Corey Abney, pastor of Kings Baptist Church in Mount Washington, urged messengers to disagree “without being disagreeable.”

“I believe that as we affirm this motion, the world will see that our priority lies with leading people to Jesus Christ,” he said. “For the sake of our reputation and the reputation of the Lord Jesus Christ … I urge us to affirm this motion.”

The proposal was adopted on a show-of-ballots vote with only scattered opposition.

Crouch described the vote margin as “even more substantial than I had anticipated.” He said he hopes the KBC’s action “sends a national message to other conventions that this is something you don’t need to fight over.”

In other business, messengers adopted eight resolutions, including measures addressing gambling and the role of Christian parents in public education.

Declaring “our opposition to all types of gambling in our state,” the anti-gambling resolution warns that “the gambling industry preys on those who are poorest in our society” and that “gambling is a direct attack on the work ethic presented in Scripture.”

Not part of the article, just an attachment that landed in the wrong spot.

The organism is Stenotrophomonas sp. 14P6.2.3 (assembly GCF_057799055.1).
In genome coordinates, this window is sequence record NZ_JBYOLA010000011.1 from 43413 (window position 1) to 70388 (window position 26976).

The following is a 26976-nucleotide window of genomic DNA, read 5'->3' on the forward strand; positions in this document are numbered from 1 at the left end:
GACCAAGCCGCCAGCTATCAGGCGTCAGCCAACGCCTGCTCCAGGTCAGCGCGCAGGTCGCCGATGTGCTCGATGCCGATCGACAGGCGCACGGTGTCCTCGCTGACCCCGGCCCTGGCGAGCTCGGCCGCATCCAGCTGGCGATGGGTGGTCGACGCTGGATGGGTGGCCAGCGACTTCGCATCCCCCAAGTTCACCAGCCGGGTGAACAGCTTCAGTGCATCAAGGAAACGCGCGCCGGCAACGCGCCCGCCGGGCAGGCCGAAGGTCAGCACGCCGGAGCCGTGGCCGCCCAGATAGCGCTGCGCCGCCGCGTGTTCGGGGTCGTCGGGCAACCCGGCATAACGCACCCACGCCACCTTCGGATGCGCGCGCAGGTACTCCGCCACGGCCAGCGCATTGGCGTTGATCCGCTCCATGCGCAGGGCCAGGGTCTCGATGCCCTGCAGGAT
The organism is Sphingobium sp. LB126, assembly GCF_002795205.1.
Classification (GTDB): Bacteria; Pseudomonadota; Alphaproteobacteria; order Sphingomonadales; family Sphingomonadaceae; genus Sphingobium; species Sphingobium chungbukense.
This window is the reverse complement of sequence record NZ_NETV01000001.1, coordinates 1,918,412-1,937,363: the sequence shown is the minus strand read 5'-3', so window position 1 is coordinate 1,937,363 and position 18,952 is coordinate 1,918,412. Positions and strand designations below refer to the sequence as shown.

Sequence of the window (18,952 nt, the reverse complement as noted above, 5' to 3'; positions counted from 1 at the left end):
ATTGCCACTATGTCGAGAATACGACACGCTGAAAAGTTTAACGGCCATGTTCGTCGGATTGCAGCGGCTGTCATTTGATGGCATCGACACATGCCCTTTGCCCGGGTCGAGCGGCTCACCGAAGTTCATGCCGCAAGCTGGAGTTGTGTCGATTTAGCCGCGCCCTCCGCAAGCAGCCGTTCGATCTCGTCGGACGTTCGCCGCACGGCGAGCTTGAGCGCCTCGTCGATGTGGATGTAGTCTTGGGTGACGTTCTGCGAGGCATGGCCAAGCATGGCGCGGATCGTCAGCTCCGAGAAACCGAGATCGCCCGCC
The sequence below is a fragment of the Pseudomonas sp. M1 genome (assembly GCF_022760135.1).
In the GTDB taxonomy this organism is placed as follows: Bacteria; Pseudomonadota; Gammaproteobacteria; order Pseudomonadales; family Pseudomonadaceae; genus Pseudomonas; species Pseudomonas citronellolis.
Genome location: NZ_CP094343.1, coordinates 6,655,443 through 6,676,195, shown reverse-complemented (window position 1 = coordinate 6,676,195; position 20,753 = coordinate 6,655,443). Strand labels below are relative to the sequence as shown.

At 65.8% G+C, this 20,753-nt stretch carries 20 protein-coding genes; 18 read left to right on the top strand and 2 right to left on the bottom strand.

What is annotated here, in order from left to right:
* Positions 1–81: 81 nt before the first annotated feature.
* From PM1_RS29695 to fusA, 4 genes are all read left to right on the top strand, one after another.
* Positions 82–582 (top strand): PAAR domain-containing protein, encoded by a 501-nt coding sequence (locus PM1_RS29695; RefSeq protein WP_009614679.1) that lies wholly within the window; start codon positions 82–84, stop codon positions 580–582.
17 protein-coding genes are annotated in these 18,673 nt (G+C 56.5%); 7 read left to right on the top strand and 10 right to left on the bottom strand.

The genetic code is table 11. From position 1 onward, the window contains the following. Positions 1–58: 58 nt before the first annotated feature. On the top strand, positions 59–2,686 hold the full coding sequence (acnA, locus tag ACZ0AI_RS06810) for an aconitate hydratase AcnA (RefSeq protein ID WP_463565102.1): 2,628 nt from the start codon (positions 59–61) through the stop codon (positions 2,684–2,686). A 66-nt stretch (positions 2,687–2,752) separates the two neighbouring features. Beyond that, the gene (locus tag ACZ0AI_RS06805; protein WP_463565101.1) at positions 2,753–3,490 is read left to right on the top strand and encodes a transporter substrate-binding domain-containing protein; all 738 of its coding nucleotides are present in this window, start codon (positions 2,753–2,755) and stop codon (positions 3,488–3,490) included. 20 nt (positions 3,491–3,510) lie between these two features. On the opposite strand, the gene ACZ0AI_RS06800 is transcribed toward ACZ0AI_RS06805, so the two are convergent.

The resolution on public education is virtually identical to a measure adopted in June by Southern Baptist Convention messengers.

Emphasizing that “children have been entrusted to parents by the Lord and represent our nation’s future and our spiritual legacy,” the resolution states that “many negative influences are attempting to transform the moral foundation of the culture by reshaping the core values of our children, undermining historical truth, and promoting promiscuity, violence and other immoral behaviors.”